New York State Attorney General Eric Schneiderman has opened an investigation into post-Hurricane Sandy price gouging following hundreds of complaints from consumers in hurricane-ravaged portions of the state.
General business law statutes in the state prohibit merchants from taking unfair advantage of customers by selling essentials such as food, water, gas, generators, batteries and flashlights at “an unconscionably excessive price” during natural disasters or other incidents that cause an unnatural disruption in the market.
“Our office has zero tolerance for price gouging,” Schneiderman said in a statement issued by his office last week.
“We are actively investigating hundreds of complaints we’ve received from consumers of businesses preying on victims of Hurricane Sandy, and will do everything we can to stop unscrupulous individuals from taking advantage of New Yorkers trying to rebuild their lives,” he added.
Schneiderman said he sent out a price-gouging warning prior to the storm to businesses such as supermarkets, gas stations, hardware stores, bodegas, delis and taxi and livery services in areas lying in Sandy’s projected path.
A source familiar with the investigation told the Queens Chronicle that there have been about 600 complaints as of the end of last week, the majority of which involve gas stations.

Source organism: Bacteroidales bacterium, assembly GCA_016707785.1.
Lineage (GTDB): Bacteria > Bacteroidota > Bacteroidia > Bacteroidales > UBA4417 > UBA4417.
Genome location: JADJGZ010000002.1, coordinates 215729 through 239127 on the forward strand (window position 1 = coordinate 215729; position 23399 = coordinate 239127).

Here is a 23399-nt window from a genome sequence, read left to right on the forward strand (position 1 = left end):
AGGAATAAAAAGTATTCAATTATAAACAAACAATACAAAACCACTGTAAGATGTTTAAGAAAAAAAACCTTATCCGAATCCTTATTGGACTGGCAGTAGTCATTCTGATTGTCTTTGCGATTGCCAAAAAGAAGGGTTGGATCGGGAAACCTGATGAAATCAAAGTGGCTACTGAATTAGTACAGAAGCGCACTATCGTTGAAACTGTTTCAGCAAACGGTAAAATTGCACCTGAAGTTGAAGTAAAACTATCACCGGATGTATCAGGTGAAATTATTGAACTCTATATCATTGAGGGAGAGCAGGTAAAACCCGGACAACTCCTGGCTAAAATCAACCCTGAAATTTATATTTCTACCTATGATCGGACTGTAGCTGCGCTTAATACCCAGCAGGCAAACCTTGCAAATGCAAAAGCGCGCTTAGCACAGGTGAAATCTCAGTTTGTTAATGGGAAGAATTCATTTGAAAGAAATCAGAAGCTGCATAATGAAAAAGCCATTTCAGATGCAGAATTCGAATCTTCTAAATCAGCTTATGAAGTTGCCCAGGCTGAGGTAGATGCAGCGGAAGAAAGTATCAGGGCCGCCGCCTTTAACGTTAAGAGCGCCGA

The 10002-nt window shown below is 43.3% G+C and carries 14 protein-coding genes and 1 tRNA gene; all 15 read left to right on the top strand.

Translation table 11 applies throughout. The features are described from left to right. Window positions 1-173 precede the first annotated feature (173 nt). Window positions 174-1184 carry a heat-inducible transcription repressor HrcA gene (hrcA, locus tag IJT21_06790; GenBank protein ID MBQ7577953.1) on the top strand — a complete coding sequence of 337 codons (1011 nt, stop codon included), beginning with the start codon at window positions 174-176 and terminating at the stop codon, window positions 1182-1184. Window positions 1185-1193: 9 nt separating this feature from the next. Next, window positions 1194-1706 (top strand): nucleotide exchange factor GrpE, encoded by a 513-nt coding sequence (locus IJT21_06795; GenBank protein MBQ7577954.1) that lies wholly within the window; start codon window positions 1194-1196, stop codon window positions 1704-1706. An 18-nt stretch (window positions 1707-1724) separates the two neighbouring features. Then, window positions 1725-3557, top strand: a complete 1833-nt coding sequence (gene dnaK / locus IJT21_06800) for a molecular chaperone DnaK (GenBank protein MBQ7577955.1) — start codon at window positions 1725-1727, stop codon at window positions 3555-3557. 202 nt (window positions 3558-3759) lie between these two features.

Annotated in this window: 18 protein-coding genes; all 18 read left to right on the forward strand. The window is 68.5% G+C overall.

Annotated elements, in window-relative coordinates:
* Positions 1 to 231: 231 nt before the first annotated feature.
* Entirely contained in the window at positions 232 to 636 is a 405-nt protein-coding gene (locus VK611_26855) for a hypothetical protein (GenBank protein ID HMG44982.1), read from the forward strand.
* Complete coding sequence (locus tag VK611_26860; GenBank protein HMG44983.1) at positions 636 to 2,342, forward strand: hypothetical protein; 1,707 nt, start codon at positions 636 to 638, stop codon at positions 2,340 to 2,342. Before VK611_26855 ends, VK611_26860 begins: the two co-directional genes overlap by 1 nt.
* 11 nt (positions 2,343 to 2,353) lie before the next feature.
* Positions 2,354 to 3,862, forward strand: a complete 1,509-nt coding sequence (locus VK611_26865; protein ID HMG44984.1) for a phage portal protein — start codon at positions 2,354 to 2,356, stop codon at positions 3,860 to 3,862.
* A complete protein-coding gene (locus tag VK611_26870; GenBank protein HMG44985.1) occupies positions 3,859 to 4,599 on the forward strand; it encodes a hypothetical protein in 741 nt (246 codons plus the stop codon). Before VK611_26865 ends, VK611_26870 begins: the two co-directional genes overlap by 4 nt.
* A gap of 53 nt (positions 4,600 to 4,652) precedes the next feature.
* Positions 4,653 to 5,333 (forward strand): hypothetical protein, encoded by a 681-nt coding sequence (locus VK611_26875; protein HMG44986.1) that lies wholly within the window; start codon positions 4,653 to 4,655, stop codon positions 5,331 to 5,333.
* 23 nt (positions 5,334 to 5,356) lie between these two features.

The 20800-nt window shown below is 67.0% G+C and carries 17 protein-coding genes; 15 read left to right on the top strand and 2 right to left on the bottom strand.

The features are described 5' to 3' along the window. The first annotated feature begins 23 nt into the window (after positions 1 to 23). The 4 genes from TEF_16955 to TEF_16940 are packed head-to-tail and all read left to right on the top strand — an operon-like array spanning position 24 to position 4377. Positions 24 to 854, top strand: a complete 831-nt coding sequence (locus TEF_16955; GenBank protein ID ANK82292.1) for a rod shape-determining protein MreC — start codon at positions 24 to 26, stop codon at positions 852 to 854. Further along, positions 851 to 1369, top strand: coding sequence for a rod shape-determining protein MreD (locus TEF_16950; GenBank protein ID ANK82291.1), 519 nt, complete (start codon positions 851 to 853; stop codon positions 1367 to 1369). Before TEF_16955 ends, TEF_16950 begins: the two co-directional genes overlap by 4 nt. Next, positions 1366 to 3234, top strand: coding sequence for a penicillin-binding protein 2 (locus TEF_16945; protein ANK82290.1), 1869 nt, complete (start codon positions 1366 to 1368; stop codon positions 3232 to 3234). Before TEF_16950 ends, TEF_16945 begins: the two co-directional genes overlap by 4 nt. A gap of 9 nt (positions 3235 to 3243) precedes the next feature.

While not commenting on the specifics of the investigation, the AG’s office said it also has received complaints about generator and hotel rates rising due to “high demand” and increased prices for food and water
The complaints have come from New York City, Long Island and the Hudson Valley.
The source also said Schneiderman’s investigators have subpoenaed information from Craigslist, and have contacted some people posting goods and services on the online classified website at questionable prices.
Schneiderman’s statement said some businesses targeted in a preliminary inquiry have been put on notice by his office.
While the state’s price gouging statute, General Business Law 396-r, does not specifically define what constitutes “an unconscionably excessive price,” the law says it can include “a gross disparity” between prices on essential goods or services before and immediately after the disruption of the market.
“In other words, ‘before-and-after’ price analysis can be used as evidence of price gouging,” Schneiderman stated.
The law does not prohibit any and all price increases following a market disruption, and merchants are permitted to present evidence that additional costs not within their control were imposed upon them, as opposed to someone who clearly “is taking unfair advantage of consumers.”
Schneiderman said consumers may file complaints by calling his office at 1 (800) 771-7755, or by logging onto his office’s website at ag.ny.gov